Want to get the most out of your PR firm or publicist? Try showing a little empathy with your team and see how it leads to better results.
Most experienced entrepreneurs and sales leaders understand the value of empathy, but unfortunately – when it comes to outside vendors – it’s frequently forgotten. I’ve observed and experienced this inside and outside of the PR business.
As a former Executive Producer with NBC, I always showed empathy with my producers and reporters because I genuinely felt their pain. I recognized when employees needed a break to recharge their mind and body, or when a family issue needed time outside of work. It might not have been financially aligned with the corporate spreadsheet but it always inspired more productivity and loyalty.
Plus, it was the right thing to do.
In this era of tight employment and waning worker loyalty, empathy needs to be on a higher level. You can’t fake it because workers will see through it in time.
Unfortunately, when it comes to hiring an outside PR firm or publicist, we don’t get to experience empathy until after the contract is signed. Over the last decade of running this agency, I’ve seen how clients who value our work with a spreadsheet are typically the most difficult. They ignite more stress. In the worst situations, they believe they know more about the media than me and undermine every decision.
Here’s a closer look at some of the warning signs that suggest you might need to do an empathy check. And if you have empathy, trust me, the best pr firms will always want to work with you and usually at a lower price.
It’s never easy standing out from the noise in a cluttered space, but if you’re going to survive as a startup, you have to figure out this formula fast. Otherwise, your business, product or new technology might never have a chance to catch on with the masses.
How quickly the world of tech and business move. It seems like yesterday we were discussing how Millennials were disrupting the workforce. But there’s a bigger change in business that is right around the corner.
In less than 5 years, Generation Z is projected to overtake Millennials when it comes to buying power. If you’re trying to sell any product or service, you better learn quickly how to target this sophisticated group of consumers.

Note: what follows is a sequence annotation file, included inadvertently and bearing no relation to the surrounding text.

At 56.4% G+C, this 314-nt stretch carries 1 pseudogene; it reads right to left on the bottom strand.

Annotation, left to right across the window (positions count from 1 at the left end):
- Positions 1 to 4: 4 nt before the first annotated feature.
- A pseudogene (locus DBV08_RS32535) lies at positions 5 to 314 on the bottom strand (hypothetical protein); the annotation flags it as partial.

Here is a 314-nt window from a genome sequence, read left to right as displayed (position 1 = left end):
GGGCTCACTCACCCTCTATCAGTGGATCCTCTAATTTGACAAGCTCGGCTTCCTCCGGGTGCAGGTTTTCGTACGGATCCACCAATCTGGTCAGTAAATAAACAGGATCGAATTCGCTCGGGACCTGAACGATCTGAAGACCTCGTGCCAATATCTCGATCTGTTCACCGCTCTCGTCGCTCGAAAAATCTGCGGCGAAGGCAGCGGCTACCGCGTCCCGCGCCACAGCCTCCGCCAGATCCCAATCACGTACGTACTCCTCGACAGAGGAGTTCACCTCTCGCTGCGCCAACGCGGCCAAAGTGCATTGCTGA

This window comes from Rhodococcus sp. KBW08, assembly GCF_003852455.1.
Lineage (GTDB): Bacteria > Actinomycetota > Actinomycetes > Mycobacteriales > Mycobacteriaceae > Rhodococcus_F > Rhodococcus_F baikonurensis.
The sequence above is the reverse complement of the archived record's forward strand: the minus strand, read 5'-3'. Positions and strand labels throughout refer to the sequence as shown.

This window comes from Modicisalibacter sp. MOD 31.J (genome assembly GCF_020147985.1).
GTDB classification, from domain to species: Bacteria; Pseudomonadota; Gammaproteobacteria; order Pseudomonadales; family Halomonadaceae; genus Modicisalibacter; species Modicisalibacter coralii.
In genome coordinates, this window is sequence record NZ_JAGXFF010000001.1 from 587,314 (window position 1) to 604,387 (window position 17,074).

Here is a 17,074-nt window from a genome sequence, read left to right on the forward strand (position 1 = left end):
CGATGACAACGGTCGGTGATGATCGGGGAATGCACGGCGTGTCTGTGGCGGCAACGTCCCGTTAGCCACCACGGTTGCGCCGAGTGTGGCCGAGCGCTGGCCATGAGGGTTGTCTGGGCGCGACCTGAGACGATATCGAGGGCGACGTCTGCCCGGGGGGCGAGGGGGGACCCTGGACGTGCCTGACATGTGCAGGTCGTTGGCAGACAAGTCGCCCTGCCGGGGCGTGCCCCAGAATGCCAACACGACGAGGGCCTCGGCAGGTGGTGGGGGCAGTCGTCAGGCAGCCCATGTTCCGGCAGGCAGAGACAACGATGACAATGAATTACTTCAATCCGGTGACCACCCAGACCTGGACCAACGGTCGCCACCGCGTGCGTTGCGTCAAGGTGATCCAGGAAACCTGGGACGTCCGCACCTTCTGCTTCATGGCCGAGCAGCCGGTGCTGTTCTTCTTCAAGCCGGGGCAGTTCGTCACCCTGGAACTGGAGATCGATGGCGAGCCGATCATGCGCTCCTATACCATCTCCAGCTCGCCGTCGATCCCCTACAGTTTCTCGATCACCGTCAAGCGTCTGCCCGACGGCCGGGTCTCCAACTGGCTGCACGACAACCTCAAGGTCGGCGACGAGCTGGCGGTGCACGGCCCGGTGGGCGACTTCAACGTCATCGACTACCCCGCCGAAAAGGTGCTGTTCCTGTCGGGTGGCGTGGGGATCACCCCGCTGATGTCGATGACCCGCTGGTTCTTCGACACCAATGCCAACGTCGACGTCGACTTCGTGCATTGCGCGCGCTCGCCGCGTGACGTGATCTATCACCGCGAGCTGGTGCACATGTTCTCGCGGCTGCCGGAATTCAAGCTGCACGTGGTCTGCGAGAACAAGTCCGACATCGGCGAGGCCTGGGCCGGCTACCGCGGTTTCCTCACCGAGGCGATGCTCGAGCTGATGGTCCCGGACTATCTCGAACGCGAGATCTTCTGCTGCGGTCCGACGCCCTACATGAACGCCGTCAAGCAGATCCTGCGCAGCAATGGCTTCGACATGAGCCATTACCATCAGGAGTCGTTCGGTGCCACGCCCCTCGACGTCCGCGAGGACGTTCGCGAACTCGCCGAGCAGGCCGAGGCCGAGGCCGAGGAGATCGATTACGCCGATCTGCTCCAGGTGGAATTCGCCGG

Unlike previous generations, social media won’t put you over the finish line. And you can forget about TV commercials. So how do you reach and motivate Generation Z? Read on to see what our online survey found.
I didn’t want to give the obvious, so I thought about my own clients and mistakes I’ve seen them make over the years. Here’s what I told Forbes.
“The CEO is a crucial component for any successful branding campaign. Think Jobs, Musk, Zuckerberg—you know their companies. I’ve worked with a lot of brands that don’t like to use their CEO in the media and I don’t understand it. Any CEO must be receptive to speaking with the media, discussing business trends and thought leadership with reporters. The best publicists know how to leverage the CEO.”
Leverage Your CEO with Branding
A few years, our agency worked with a digital health brand that didn’t want to give us access to their CEO. I understand the CEO is likely busy, but the corporate gate-keepers actually made our job more difficult. How could we identify trends or position the brand as a leader if we weren’t given access to any of this insight?
I tried to share my concerns with their marketing team but they assured me the CEO didn’t want to speak with the media. Making this even more frustrating, their biggest competitor was leveraging their CEO for an IPO.
Don’t make that mistake. If you’re CEO, leverage that title and experience for media coverage. I understand if the CEO is shy, but the top sales guy needs to be over-exposed with the media.
Finance Monthly named MACIAS PR the 2017-2020 Strategic PR Firm of the Year, and PR Firm of the Year. Our founder – Mark Macias – is a former Executive Producer with NBC and Senior Producer with CBS in New York. He’s also a PR contributor with CNBC and Forbes, providing media analysis, insight and crisis advice on timely business topics.